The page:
The Dutch are reliable, after all
Ahead of the French and Greek elections, new government majority could provide euro area lessons
by Roel Janssen
Thu 3 May 2012
The temporary new centre-left coalition of reformers that has suddenly taken the lead in the Netherlands could provide a positive example to other countries trying to enact fiscal rectitude in economic and monetary union (EMU). General elections on 12 September will show whether this meets the people’s approval. But compared with the popular tests taking place in France and Greece this weekend, the Dutch electoral tussle now looks reassuringly tame.
Less than a fortnight after what seemed like a deepening of the euro area crisis with the collapse of the government coalition in The Hague, the Dutch have shown that they have not, after all, totally lost their reputation for reliability and orthodoxy.
More quickly than expected, the Netherlands has repaired the damage wrought by the fall of Prime Minister Mark Rutte’s government on 21 April after a wrangle over budget cuts. In five confusing days, the Dutch political landscape profoundly changed. The balance of power has shifted, with the anti-Islam, anti-immigrant and anti-Europe Freedom Party of Geert Wilders marginalised and compliance with EMU standards of fiscal discipline reinstated.
Rutte has been weakened, but has survived. The Social Democrats and the orthodox Socialist Party have been sidestepped. But it has been a close-run thing. On 26 April a new governing majority emerged, with a broad coalition of five political parties agreeing on an austerity package to comply with the European Commission’s demands for a lowering of the 2013 budget deficit to 3% of GDP. The new plans were submitted just in time for the Brussels deadline of 1 May.
The build-up to the drama began earlier this year when the minority government of Conservatives and Christian Democrats, with parliamentary support from Wilders’ Freedom Party, decided that severe budget adjustments were indispensable to bring down a projected deficit of 4.7% in 2013. As a vociferous proponent of stringent budget discipline for EMU’s debtor countries, it could hardly afford to be lenient.
After seven weeks of behind-closed-door talks and with an agreement in sight, Wilders unexpectedly withdrew support. Required adjustments of €14.2bn were, he claimed, an unacceptable submission to a ‘Diktat’ from Brussels. Without Wilders’ support, there was no parliamentary majority, and Rutte handed in his government’s resignation to the Queen.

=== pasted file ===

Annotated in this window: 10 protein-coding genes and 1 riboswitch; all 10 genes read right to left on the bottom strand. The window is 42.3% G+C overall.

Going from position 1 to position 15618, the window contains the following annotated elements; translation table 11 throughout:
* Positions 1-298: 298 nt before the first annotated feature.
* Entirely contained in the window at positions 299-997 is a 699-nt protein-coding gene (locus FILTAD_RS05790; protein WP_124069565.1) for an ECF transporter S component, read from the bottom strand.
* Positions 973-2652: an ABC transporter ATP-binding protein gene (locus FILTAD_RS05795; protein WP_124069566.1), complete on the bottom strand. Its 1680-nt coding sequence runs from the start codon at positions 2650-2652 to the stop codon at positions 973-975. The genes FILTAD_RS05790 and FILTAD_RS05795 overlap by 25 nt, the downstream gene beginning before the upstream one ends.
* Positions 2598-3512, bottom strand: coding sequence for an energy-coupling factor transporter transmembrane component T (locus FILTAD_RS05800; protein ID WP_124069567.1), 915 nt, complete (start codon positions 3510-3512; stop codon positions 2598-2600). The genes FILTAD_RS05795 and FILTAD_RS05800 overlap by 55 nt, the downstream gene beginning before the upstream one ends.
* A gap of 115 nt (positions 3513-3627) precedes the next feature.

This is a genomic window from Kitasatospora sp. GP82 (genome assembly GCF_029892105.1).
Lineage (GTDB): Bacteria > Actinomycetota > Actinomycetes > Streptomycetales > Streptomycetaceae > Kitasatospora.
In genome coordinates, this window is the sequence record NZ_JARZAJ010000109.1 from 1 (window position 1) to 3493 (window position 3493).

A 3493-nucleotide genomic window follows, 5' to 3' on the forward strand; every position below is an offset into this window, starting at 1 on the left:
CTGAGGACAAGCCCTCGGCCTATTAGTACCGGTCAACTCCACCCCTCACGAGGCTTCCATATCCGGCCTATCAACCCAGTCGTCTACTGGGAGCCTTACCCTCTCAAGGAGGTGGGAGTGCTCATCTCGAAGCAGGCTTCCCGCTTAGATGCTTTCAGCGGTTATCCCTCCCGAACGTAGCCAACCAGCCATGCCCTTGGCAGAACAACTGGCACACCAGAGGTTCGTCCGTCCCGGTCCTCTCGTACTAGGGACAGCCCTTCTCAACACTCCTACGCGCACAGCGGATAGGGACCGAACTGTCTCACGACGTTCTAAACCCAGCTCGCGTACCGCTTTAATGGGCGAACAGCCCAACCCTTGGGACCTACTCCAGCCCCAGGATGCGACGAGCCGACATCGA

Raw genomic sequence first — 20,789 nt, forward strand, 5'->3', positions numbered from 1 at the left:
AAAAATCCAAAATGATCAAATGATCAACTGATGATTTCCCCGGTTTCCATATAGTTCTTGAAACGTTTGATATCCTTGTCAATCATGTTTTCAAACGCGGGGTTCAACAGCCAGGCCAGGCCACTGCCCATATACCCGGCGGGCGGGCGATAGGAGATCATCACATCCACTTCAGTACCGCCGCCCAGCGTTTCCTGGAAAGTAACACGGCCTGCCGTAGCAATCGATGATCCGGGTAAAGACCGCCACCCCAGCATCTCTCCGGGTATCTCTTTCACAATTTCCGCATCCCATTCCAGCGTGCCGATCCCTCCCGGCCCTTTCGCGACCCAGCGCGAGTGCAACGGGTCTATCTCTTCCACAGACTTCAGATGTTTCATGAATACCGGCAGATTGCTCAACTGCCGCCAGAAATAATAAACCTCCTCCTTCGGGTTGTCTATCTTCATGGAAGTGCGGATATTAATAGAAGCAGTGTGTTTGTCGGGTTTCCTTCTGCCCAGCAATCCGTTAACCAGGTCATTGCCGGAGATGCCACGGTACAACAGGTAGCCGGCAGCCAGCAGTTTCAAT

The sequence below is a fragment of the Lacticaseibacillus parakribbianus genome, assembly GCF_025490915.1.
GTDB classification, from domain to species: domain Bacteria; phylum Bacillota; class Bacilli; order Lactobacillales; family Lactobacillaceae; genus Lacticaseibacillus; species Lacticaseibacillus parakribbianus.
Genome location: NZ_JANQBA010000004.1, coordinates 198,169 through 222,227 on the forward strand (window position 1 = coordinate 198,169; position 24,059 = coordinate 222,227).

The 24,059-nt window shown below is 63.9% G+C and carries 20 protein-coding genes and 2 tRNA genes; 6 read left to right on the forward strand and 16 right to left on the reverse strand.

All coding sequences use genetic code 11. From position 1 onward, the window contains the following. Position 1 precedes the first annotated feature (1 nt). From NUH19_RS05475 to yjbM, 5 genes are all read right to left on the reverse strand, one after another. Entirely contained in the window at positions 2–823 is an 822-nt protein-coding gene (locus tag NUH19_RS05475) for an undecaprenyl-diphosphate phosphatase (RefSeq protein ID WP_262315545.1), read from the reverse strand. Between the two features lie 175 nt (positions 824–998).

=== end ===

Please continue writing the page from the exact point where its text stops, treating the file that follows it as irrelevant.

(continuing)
As the budget deadline loomed, not Rutte, but his finance minister Jan Kees de Jager went shopping for support for budget cuts from opposition parties. And within a day and a half, he managed to muster backing for a revised budget package of €12.3bn. Enough to satisfy Brussels and, more importantly, to ensure a small parliamentary majority.
The Greens, Liberals and a small Christian party pledged their support to Rutte’s minority Conservative-Christian Democratic government. The prime minister, who had boasted in 2010 that his government programme was ‘finger-licking rightist’, was forced to make a U-turn to the centre-left. A year and a half of increasing embarrassment with the Wilders’ maverick Freedom Party had ended. Pet projects of the Freedom Party were instantly dumped, policies that the opposition had resisted in vain were dropped, and structural reforms that had been stalled for years were approved within twenty-four hours.
The proposed budget package for 2013 includes a 2 percentage points VAT rise to 21%, a two-year freeze in public servants’ salaries, a new tax on banks, a tax on polluting energy, and higher taxes on alcohol and tobacco. More importantly, the tax subsidies on mortgages will be partly abolished, unemployment benefits will be reduced, reforms in health care are pushed through and the retirement age will be raised, not in 2020 as planned, but by two months a year from 2013 onwards.
The net result is that the Dutch have been removed from the list of imminent problems for the health of EMU. All the more will public attention turn to events in Greece and France this weekend.
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